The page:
Math in the Real World

Posted on Monday, June 24, 2019 by 2 minutes

Hello, everyone! Welcome back to HeadStart For Life’s blog, Beyond Therapy!

If I were to verbally tell you the directions to a location, you might forget the directions as soon as you begin your journey. You would probably look for a pen and paper to jot down the directions so that you have something to refer to later. However, after traveling to that location a few more times, you would probably know it by heart and will not need the verbal or visual directions anymore. Because you have already experienced it.

The same goes for our children. We have all heard that children learn best through playing. That is because, playing is a form of doing. And experiential learning is all about learning through experience… by doing.

So now, if we applied that to Math, it is almost impossible to teach a child Math just by giving them verbal information. For instance, if I were to teach children how to count, I can probably teach them how to rote count verbally (only saying the words “one, two, three” and so on) but they will not know what does “one” mean.

The next step would be to provide something more visual for them to see so they can visualise it in their heads. So, let’s add visuals into the teaching. Let’s count while pointing to numerals. This will probably teach them to recognise that the word “one” is the number “1” but still, they will not comprehend that “one” equals to the value of one.

So, let’s add manipulative this time. Manipulative are objects designed as teaching tools to help a learner perceive mathematical concepts by manipulating it, requiring the learner to be engaged visually and physically. Some examples of manipulative would be blocks, counters, puzzles and many more. So, let’s count while stacking Lego blocks one by one. This will require your child to take a Lego block and count as he adds one block after another. Through this, he has learned through experience.

However, there are limitations to how much a child can learn in a classroom as the time and opportunities provided for them are also limited. With that said, parents can actually help extend those skills beyond the classroom in the child’s daily activities.

If you take a look at your surroundings, you will easily notice that there are numbers everywhere. From the numbers that are written on a clock at home to the numbers on a bus on the streets, there is a multitude of opportunities in your daily activities for you to expose your child to Math concepts and help them practise through experiencing it.

Photo credits: RawPixel

Below are some examples and ideas for you:

1. Number recognition
• Reading the numbers when going up/down a lift
• Reading the numbers at a parking bay
• Reading numbers at the supermarket
• Reading numbers on a bus at the bus stop
1. Counting
• Counting when you play peekaboo with your child
• Counting through songs (e.g. Once I Caught a Fish Alive, Ten Little Indians, etc)
• Counting the steps as you ascend/descend a flight of stairs
• Counting the amount of food (e.g. meatballs, biscuits, fruits, etc) on your child’s plate
• Counting objects as you clean up (e.g. “1 ball… 2 balls… 3 balls… 4 balls… 4 balls in the basket! We’ve put 4 balls in the basket!)
• For children who are already proficient in counting forward, you may also attempt counting backwards to introduce the concept of “before”. An example of how to do this is, to countdown from 10 to 1 to end an activity. This will also work on your child’s estimation and prediction skills (knowing that the activity ends after 1).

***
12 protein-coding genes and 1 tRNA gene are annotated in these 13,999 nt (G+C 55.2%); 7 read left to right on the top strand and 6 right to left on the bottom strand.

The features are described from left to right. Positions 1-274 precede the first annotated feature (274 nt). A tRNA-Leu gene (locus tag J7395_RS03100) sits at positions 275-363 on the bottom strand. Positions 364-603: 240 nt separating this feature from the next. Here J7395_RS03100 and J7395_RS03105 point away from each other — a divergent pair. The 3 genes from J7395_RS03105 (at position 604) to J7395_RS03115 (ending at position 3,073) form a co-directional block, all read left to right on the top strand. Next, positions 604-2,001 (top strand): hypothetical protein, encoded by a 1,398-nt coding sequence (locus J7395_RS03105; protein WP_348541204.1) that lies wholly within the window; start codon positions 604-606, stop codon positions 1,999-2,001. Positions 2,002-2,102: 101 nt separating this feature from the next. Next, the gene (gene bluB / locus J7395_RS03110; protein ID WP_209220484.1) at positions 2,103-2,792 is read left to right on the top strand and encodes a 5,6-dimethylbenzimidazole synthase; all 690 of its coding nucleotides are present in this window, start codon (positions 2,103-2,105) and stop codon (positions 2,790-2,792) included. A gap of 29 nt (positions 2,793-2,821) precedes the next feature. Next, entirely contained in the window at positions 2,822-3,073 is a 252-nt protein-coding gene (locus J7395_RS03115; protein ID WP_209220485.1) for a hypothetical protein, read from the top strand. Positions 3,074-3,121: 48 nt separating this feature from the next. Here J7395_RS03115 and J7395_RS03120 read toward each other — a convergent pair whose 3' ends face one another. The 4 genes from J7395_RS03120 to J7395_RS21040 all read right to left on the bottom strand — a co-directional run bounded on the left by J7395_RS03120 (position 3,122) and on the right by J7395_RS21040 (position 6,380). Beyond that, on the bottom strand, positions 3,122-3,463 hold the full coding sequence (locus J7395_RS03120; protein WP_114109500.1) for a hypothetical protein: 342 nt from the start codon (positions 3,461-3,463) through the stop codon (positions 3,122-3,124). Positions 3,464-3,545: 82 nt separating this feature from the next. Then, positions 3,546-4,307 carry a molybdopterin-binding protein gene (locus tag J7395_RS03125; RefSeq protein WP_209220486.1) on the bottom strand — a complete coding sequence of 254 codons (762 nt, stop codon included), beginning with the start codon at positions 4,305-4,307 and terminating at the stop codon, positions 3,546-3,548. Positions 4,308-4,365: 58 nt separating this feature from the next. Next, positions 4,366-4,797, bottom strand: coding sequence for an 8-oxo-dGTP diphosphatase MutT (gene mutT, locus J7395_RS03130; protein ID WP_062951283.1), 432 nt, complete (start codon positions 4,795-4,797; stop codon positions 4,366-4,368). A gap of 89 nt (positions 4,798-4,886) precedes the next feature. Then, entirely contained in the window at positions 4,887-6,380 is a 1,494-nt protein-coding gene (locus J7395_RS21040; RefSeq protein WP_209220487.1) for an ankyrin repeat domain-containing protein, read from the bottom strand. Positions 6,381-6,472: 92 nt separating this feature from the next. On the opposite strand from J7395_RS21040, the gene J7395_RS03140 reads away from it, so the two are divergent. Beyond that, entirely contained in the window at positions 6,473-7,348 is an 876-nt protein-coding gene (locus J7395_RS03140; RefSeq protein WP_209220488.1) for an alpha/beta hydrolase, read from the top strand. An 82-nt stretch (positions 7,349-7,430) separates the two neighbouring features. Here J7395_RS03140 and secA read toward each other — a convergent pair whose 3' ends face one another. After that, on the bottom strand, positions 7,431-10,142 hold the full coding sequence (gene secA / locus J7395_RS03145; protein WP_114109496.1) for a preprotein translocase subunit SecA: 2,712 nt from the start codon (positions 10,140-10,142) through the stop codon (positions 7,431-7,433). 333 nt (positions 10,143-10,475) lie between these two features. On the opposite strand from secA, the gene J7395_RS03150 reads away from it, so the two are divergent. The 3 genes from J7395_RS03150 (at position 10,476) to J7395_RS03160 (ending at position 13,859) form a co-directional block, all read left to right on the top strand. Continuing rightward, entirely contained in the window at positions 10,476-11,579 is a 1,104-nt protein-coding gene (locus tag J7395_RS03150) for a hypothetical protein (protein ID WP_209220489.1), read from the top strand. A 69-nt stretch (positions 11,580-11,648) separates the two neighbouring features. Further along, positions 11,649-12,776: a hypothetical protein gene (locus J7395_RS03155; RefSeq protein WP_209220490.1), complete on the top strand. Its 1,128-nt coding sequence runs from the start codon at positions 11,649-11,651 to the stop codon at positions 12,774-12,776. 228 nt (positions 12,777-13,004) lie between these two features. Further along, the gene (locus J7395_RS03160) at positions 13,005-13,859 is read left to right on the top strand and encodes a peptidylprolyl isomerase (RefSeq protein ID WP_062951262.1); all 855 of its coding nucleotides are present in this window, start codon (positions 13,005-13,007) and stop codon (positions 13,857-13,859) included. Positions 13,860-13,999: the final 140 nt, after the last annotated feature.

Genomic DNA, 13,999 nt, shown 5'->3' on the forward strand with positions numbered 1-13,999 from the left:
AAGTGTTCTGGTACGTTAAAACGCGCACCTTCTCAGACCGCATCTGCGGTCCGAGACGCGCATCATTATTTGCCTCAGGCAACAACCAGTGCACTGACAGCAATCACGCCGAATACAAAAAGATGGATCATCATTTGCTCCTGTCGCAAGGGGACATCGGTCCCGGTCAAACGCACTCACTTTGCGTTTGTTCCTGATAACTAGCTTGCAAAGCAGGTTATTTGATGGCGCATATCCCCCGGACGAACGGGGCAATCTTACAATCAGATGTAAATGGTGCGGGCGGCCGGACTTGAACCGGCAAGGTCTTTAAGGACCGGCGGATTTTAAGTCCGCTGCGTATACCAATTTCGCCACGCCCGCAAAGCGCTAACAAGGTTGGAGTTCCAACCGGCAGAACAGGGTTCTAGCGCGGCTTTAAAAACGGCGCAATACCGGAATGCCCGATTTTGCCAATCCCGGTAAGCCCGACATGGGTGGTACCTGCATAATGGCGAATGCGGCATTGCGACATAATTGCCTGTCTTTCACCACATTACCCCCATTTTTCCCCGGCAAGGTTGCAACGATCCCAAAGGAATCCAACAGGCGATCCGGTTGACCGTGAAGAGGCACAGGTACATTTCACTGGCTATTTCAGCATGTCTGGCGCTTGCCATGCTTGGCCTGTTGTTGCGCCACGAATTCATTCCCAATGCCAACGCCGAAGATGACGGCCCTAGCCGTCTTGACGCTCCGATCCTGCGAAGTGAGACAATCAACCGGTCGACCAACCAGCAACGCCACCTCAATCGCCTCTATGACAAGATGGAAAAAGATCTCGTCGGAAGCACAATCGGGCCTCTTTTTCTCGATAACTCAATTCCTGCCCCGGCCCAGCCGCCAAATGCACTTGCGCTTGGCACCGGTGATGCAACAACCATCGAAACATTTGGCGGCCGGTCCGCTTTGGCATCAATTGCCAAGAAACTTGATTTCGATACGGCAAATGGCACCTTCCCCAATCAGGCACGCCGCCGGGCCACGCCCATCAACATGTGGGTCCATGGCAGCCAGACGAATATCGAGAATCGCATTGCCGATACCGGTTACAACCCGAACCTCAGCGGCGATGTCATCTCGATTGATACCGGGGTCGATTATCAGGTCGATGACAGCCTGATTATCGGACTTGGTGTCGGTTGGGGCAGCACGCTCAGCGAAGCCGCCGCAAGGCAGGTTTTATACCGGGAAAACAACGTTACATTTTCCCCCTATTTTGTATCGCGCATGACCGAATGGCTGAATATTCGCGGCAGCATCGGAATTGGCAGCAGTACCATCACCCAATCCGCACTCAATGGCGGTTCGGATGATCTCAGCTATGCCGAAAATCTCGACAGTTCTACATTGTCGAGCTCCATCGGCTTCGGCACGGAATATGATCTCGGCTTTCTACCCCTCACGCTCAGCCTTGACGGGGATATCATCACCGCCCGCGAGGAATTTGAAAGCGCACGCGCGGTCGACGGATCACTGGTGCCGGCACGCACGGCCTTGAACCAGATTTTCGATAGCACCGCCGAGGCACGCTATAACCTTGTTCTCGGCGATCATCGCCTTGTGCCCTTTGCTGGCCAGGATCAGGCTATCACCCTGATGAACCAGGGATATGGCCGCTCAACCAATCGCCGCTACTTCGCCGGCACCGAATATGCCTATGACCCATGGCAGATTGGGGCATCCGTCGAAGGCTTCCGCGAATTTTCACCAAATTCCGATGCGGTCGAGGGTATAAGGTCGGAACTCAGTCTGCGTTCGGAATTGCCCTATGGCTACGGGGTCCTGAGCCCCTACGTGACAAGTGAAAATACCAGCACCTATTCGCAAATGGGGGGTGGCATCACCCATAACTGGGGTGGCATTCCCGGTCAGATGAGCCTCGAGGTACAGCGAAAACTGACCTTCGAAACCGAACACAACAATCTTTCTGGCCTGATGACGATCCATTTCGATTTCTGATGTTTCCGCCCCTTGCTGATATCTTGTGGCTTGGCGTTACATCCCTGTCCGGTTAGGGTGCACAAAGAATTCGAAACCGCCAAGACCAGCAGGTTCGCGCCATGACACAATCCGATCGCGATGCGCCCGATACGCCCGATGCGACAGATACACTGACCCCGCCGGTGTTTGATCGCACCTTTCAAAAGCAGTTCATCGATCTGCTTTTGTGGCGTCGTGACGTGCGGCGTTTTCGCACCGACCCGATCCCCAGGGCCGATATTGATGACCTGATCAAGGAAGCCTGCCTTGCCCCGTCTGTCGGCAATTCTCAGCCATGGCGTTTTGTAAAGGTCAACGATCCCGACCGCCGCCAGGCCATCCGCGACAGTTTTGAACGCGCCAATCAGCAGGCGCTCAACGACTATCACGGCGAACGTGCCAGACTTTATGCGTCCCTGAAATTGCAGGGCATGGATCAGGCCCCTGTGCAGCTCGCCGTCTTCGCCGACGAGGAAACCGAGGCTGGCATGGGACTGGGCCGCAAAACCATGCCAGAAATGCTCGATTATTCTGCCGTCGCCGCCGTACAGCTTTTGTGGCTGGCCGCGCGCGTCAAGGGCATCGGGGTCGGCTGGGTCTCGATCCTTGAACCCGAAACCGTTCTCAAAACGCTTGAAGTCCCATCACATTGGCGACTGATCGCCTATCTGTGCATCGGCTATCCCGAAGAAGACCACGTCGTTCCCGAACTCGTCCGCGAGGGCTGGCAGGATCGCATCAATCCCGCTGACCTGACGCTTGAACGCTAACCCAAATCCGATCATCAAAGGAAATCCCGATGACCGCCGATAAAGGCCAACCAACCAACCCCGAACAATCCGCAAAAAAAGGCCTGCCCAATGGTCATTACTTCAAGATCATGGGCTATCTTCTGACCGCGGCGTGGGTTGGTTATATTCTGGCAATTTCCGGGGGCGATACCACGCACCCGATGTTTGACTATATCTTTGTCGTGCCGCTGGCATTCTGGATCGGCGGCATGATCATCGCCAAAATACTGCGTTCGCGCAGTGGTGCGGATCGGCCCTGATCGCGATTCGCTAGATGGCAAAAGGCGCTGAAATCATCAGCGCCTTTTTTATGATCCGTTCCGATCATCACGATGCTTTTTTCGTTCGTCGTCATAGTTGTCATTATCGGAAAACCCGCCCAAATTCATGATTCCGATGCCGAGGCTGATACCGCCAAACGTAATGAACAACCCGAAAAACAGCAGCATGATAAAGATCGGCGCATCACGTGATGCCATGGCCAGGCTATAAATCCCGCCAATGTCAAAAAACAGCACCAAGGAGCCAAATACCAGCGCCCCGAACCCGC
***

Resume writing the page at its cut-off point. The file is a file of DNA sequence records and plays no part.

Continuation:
1. Comparison
• Comparing the size of his/her toy (big vs small)
• Comparing the quantity of food on your plates (more vs less)
• Comparing the length of your clothes such as, pants (long vs short)
1. Patterning
• Eating in a pattern during mealtime (apple-grape-apple-grape)
• For children who are already proficient in the AB pattern, you can attempt longer ABC patterns (apple-grape-mango-apple-grape-mango)
• Stacking Lego blocks in a pattern (green-red-green-red)
• Arranging toys in a pattern (dog-cat-dog-cat)

These are just some ideas that, hopefully, has sparked your creativity, and boost your confidence in introducing the concepts to your child through his/her daily activities. However, remember to enjoy the process. Treat it as a fun game with your child instead of a drill activity. Take it slow if your child doesn’t seem to show that he/she is grasping the skills yet. Take a deep breath and go at his/her pace. The most important thing is to find objects or activities that your child enjoys and use it as a medium to teach them concepts, because children learn best through play.

Have fun! Are you ready? 1… 2… 3… Let’s go!

Photo credits: RawPixel

References

Vogt, F., Hauser, B., Stebler, R., Rechsteiner, K. & Urech, C. (2018). Learning through play – pedagogy and learning outcomes in early childhood mathematics, European Early Childhood Education Research Journal, 26:4, 589-603, DOI: 10.1080/1350293X.2018.1487160

Kolb, D. A. (2014). Experiential learning: Experience as the source of learning and development. FT press.

Laski, E. V., Jor’dan, J. R., Daoust, C., & Murray, A. K. (2015). What Makes Mathematics Manipulatives Effective? Lessons From Cognitive Science and Montessori Education. SAGE Open. Retrieved from https://doi.org/10.1177/2158244015589588

Özdoğan, E. (2011). Play, mathematic and mathematical play in early childhood education. Procedia – Social and Behavioural Sciences. 15 (2011), 3118-3120. Retrieved from https://doi.org/10.1016/j.sbspro.2011.04.256

Waite, S. (2017). Children learning outside the classroom: From birth to eleven. SAGE.

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